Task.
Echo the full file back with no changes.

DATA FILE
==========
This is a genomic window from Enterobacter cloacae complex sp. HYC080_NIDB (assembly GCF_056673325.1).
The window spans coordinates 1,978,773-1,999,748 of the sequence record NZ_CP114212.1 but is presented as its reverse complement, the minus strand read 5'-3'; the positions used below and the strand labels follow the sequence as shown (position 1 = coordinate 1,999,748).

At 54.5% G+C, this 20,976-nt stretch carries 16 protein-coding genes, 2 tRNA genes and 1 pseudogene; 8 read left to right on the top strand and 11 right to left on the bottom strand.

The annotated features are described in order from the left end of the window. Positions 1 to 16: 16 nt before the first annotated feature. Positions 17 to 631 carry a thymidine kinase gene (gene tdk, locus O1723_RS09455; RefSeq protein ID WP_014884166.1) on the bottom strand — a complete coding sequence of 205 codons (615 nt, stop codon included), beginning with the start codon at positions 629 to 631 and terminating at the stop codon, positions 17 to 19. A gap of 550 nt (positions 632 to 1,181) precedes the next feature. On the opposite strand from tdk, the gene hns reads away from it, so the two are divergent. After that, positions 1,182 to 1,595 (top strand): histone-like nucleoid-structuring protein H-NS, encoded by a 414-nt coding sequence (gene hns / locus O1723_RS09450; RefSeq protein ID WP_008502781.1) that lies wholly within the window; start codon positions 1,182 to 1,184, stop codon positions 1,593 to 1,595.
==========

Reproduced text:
This is a genomic window from Enterobacter cloacae complex sp. HYC080_NIDB (assembly GCF_056673325.1).
The window spans coordinates 1,978,773-1,999,748 of the sequence record NZ_CP114212.1 but is presented as its reverse complement, the minus strand read 5'-3'; the positions used below and the strand labels follow the sequence as shown (position 1 = coordinate 1,999,748).

At 54.5% G+C, this 20,976-nt stretch carries 16 protein-coding genes, 2 tRNA genes and 1 pseudogene; 8 read left to right on the top strand and 11 right to left on the bottom strand.

The annotated features are described in order from the left end of the window. Positions 1 to 16: 16 nt before the first annotated feature. Positions 17 to 631 carry a thymidine kinase gene (gene tdk, locus O1723_RS09455; RefSeq protein ID WP_014884166.1) on the bottom strand — a complete coding sequence of 205 codons (615 nt, stop codon included), beginning with the start codon at positions 629 to 631 and terminating at the stop codon, positions 17 to 19. A gap of 550 nt (positions 632 to 1,181) precedes the next feature. On the opposite strand from tdk, the gene hns reads away from it, so the two are divergent. After that, positions 1,182 to 1,595 (top strand): histone-like nucleoid-structuring protein H-NS, encoded by a 414-nt coding sequence (gene hns / locus O1723_RS09450; RefSeq protein ID WP_008502781.1) that lies wholly within the window; start codon positions 1,182 to 1,184, stop codon positions 1,593 to 1,595.